our almond tree from last year’s spring
already bears a handful of fruit
and life will run ahead of us now,
able to walk while we dazed ones still blink.
Nothing stays still very long…

Yet there’s a baby bursting in the midst of things,
catching our sleepless summer unawares.
Even now, when an eye-blink has transfigured our house,
even now our expectation’s small.

If I, He says, can do such a miracle as this
and made it easy work,
how much more after the labor of the world?

No Ghosts This Year #6

The day after, he always felt like a wounded soldier. And, while there was a certain manly glory in the feeling, it was hard for others to see or understand it; and what good, really, was there in having survived a battle that no-one else knew you had fought?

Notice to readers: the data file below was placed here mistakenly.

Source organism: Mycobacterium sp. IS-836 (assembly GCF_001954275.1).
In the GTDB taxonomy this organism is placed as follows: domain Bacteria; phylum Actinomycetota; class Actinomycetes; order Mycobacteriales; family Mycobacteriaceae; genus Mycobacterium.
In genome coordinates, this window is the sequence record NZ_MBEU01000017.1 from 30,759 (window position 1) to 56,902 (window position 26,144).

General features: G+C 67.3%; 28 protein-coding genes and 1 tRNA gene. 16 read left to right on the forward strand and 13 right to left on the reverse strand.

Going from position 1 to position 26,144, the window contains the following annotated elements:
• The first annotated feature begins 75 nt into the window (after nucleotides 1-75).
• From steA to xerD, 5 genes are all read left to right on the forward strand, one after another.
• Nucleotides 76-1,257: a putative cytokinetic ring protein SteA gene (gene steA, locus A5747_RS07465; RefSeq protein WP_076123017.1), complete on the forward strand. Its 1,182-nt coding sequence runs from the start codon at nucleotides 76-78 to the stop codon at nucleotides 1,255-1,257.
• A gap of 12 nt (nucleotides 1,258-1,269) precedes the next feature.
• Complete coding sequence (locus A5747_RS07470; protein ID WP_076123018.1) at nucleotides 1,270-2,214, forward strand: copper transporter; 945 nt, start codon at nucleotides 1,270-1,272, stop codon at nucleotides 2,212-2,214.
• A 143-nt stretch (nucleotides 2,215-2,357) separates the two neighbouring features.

As a younger child, he had tried at times to get his parents or Sarah to understand. Sometimes they seemed to, yet only sometimes. It was easiest for them to understand when there was something tangible to explain the battle: a sickness, f0r instance; something that could be observed and diagnosed. Fear of sickness did not seem to amount to the same thing. Being convinced he had asbestosis because Pa had brought out a piece of asbestos at the dinner table one night and had shown it to them: that had not been legitimate. The night that the left half of his face felt paralysed, that night they had understood, for a time; until it had been revealed that there was nothing really wrong with him, only fear.